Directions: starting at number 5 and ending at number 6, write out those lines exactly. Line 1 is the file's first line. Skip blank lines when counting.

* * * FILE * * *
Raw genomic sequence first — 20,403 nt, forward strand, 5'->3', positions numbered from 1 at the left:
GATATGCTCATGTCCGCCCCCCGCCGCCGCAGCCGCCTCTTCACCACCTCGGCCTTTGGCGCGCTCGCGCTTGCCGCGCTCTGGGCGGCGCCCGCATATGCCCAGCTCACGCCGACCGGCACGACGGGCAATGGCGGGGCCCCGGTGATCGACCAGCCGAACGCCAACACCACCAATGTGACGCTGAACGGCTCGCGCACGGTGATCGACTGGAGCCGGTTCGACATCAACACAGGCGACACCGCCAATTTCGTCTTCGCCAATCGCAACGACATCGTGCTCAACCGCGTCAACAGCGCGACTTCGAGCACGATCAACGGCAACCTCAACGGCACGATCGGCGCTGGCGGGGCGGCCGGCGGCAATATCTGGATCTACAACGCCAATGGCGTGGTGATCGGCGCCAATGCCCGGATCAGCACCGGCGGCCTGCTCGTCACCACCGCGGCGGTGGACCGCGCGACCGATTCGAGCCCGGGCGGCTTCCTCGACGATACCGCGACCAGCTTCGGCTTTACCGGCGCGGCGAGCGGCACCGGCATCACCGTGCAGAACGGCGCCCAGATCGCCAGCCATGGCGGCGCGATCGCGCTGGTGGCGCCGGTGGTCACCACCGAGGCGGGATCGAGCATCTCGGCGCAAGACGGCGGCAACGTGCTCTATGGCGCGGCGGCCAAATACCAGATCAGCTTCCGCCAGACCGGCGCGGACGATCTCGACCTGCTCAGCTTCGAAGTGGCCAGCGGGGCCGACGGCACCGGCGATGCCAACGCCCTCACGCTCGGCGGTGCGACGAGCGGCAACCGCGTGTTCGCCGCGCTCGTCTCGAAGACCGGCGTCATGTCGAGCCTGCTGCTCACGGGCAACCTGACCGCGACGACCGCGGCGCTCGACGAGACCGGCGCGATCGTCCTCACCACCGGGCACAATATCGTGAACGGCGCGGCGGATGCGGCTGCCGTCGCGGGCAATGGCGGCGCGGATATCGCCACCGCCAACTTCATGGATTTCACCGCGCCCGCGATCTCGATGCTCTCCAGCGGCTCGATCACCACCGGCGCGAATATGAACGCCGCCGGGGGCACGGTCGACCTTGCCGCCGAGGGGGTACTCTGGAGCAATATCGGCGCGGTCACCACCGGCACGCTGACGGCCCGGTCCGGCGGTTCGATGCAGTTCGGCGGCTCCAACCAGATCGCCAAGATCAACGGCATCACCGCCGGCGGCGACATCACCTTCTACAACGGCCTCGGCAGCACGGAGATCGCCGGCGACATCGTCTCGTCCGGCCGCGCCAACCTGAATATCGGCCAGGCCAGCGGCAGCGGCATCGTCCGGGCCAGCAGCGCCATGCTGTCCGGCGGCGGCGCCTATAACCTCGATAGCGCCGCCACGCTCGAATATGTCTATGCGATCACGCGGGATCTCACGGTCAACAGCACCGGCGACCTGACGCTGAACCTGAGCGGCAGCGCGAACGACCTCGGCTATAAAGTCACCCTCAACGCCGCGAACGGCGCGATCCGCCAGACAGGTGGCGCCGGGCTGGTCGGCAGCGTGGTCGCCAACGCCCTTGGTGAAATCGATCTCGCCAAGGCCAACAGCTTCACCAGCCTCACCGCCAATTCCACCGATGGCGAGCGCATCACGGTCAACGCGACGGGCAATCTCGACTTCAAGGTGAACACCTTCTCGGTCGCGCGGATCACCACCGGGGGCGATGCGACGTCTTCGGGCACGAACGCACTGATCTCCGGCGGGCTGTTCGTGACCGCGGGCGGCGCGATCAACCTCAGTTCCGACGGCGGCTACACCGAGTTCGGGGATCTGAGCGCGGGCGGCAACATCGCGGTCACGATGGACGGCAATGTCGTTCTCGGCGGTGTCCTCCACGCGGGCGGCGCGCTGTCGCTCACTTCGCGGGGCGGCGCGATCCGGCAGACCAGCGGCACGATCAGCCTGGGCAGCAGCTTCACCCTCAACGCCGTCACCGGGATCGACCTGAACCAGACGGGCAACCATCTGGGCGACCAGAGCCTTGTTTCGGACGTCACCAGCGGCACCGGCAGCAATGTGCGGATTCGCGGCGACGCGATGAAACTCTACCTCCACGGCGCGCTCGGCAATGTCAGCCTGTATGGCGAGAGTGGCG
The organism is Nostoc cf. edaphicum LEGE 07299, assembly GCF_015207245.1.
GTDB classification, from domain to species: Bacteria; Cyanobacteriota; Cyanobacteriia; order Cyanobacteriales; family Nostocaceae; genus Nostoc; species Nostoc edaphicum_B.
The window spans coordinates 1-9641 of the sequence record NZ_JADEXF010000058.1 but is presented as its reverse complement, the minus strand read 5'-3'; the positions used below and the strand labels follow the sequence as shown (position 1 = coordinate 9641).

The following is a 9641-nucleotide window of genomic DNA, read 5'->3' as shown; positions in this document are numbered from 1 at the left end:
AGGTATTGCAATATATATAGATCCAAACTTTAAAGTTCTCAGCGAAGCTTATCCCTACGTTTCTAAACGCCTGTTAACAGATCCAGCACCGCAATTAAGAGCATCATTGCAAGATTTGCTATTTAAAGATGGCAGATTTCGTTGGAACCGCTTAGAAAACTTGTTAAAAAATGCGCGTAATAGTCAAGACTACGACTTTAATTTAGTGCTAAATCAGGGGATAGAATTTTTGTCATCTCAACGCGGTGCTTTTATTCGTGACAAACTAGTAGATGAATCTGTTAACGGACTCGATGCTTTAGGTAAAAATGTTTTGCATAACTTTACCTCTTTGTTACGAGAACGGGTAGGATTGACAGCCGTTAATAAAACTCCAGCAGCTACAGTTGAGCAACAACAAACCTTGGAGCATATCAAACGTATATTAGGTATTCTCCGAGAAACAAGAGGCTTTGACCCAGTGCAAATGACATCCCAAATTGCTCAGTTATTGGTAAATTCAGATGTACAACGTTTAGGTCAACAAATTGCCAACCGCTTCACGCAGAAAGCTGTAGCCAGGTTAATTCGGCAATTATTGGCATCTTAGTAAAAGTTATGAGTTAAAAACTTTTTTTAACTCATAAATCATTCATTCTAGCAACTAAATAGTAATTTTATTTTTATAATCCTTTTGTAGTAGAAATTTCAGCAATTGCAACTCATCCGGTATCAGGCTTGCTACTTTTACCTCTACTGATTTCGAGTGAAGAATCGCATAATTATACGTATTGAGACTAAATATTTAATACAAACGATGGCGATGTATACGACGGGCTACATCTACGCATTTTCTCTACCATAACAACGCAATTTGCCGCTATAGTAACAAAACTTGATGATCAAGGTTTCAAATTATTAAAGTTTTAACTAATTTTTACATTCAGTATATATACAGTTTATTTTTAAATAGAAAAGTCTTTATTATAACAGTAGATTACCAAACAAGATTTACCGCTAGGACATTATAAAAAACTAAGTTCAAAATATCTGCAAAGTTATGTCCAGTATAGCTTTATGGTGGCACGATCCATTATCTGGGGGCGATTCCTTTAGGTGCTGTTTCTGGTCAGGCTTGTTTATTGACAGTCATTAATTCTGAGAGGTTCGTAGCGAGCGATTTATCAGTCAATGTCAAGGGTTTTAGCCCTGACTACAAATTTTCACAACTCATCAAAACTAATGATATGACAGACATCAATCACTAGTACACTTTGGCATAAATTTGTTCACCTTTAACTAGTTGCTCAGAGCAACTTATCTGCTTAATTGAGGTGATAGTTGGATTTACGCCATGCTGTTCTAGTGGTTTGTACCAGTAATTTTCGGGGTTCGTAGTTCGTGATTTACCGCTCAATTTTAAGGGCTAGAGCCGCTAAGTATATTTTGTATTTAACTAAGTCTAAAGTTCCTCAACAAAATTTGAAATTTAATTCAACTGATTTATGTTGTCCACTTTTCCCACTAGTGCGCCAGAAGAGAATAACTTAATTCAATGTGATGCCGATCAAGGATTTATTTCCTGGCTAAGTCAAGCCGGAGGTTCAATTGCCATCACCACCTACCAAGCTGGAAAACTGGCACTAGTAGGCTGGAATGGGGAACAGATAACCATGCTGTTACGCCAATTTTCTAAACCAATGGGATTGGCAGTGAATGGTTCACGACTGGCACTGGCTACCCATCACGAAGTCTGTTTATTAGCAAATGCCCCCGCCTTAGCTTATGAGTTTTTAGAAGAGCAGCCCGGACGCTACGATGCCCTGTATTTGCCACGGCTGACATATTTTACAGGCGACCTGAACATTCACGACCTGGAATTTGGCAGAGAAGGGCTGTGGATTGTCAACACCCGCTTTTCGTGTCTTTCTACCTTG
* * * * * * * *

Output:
The window spans coordinates 1-9641 of the sequence record NZ_JADEXF010000058.1 but is presented as its reverse complement, the minus strand read 5'-3'; the positions used below and the strand labels follow the sequence as shown (position 1 = coordinate 9641).

The following is a 9641-nucleotide window of genomic DNA, read 5'->3' as shown; positions in this document are numbered from 1 at the left end: